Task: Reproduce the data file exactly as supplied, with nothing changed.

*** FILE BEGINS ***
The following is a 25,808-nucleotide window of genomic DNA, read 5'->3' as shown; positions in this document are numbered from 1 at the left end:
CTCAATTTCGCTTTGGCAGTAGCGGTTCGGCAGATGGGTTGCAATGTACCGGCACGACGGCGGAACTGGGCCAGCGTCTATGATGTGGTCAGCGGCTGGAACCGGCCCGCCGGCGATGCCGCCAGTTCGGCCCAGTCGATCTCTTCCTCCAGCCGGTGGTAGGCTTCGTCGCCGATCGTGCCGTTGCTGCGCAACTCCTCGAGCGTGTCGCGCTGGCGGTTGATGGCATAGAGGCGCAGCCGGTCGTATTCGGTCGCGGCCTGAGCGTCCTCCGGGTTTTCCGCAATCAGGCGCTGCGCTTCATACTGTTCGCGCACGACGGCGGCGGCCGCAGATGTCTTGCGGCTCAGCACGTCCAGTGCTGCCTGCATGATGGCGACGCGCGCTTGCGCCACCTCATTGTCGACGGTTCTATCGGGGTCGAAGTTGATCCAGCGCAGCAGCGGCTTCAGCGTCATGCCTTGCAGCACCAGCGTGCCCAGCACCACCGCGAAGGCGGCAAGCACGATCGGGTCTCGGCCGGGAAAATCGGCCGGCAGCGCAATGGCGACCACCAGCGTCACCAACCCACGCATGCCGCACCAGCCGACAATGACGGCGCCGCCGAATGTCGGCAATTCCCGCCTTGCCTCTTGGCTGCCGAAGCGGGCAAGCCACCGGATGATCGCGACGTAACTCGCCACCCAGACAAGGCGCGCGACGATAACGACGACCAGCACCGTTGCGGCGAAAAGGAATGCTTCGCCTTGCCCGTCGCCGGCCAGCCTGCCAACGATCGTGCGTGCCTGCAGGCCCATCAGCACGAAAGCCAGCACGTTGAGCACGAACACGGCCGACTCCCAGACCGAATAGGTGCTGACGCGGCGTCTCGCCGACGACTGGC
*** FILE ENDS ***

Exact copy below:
The following is a 25,808-nucleotide window of genomic DNA, read 5'->3' as shown; positions in this document are numbered from 1 at the left end:
CTCAATTTCGCTTTGGCAGTAGCGGTTCGGCAGATGGGTTGCAATGTACCGGCACGACGGCGGAACTGGGCCAGCGTCTATGATGTGGTCAGCGGCTGGAACCGGCCCGCCGGCGATGCCGCCAGTTCGGCCCAGTCGATCTCTTCCTCCAGCCGGTGGTAGGCTTCGTCGCCGATCGTGCCGTTGCTGCGCAACTCCTCGAGCGTGTCGCGCTGGCGGTTGATGGCATAGAGGCGCAGCCGGTCGTATTCGGTCGCGGCCTGAGCGTCCTCCGGGTTTTCCGCAATCAGGCGCTGCGCTTCATACTGTTCGCGCACGACGGCGGCGGCCGCAGATGTCTTGCGGCTCAGCACGTCCAGTGCTGCCTGCATGATGGCGACGCGCGCTTGCGCCACCTCATTGTCGACGGTTCTATCGGGGTCGAAGTTGATCCAGCGCAGCAGCGGCTTCAGCGTCATGCCTTGCAGCACCAGCGTGCCCAGCACCACCGCGAAGGCGGCAAGCACGATCGGGTCTCGGCCGGGAAAATCGGCCGGCAGCGCAATGGCGACCACCAGCGTCACCAACCCACGCATGCCGCACCAGCCGACAATGACGGCGCCGCCGAATGTCGGCAATTCCCGCCTTGCCTCTTGGCTGCCGAAGCGGGCAAGCCACCGGATGATCGCGACGTAACTCGCCACCCAGACAAGGCGCGCGACGATAACGACGACCAGCACCGTTGCGGCGAAAAGGAATGCTTCGCCTTGCCCGTCGCCGGCCAGCCTGCCAACGATCGTGCGTGCCTGCAGGCCCATCAGCACGAAAGCCAGCACGTTGAGCACGAACACGGCCGACTCCCAGACCGAATAGGTGCTGACGCGGCGTCTCGCCGACGACTGGC